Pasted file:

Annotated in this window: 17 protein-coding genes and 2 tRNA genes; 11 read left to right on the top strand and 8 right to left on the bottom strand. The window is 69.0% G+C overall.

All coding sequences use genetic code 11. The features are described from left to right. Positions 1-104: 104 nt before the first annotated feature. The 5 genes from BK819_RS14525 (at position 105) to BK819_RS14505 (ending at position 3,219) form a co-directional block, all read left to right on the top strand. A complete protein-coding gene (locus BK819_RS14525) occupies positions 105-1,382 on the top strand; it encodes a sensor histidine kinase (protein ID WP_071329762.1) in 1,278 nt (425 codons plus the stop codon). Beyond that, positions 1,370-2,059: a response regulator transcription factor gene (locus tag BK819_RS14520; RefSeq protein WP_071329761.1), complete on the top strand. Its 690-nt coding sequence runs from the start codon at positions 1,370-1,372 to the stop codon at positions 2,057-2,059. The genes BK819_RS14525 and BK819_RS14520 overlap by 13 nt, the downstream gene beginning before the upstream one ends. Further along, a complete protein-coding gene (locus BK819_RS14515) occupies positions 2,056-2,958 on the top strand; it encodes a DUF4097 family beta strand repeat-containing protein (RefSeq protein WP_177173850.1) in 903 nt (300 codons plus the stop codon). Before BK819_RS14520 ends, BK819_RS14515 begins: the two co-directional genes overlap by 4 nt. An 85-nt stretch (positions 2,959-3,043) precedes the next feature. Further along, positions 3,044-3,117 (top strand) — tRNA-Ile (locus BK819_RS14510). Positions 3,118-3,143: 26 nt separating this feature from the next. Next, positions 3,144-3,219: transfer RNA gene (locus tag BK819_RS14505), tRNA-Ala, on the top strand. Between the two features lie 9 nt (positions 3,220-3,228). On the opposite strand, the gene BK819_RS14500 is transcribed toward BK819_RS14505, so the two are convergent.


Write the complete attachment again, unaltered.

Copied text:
Annotated in this window: 17 protein-coding genes and 2 tRNA genes; 11 read left to right on the top strand and 8 right to left on the bottom strand. The window is 69.0% G+C overall.

All coding sequences use genetic code 11. The features are described from left to right. Positions 1-104: 104 nt before the first annotated feature. The 5 genes from BK819_RS14525 (at position 105) to BK819_RS14505 (ending at position 3,219) form a co-directional block, all read left to right on the top strand. A complete protein-coding gene (locus BK819_RS14525) occupies positions 105-1,382 on the top strand; it encodes a sensor histidine kinase (protein ID WP_071329762.1) in 1,278 nt (425 codons plus the stop codon). Beyond that, positions 1,370-2,059: a response regulator transcription factor gene (locus tag BK819_RS14520; RefSeq protein WP_071329761.1), complete on the top strand. Its 690-nt coding sequence runs from the start codon at positions 1,370-1,372 to the stop codon at positions 2,057-2,059. The genes BK819_RS14525 and BK819_RS14520 overlap by 13 nt, the downstream gene beginning before the upstream one ends. Further along, a complete protein-coding gene (locus BK819_RS14515) occupies positions 2,056-2,958 on the top strand; it encodes a DUF4097 family beta strand repeat-containing protein (RefSeq protein WP_177173850.1) in 903 nt (300 codons plus the stop codon). Before BK819_RS14520 ends, BK819_RS14515 begins: the two co-directional genes overlap by 4 nt. An 85-nt stretch (positions 2,959-3,043) precedes the next feature. Further along, positions 3,044-3,117 (top strand) — tRNA-Ile (locus BK819_RS14510). Positions 3,118-3,143: 26 nt separating this feature from the next. Next, positions 3,144-3,219: transfer RNA gene (locus tag BK819_RS14505), tRNA-Ala, on the top strand. Between the two features lie 9 nt (positions 3,220-3,228). On the opposite strand, the gene BK819_RS14500 is transcribed toward BK819_RS14505, so the two are convergent.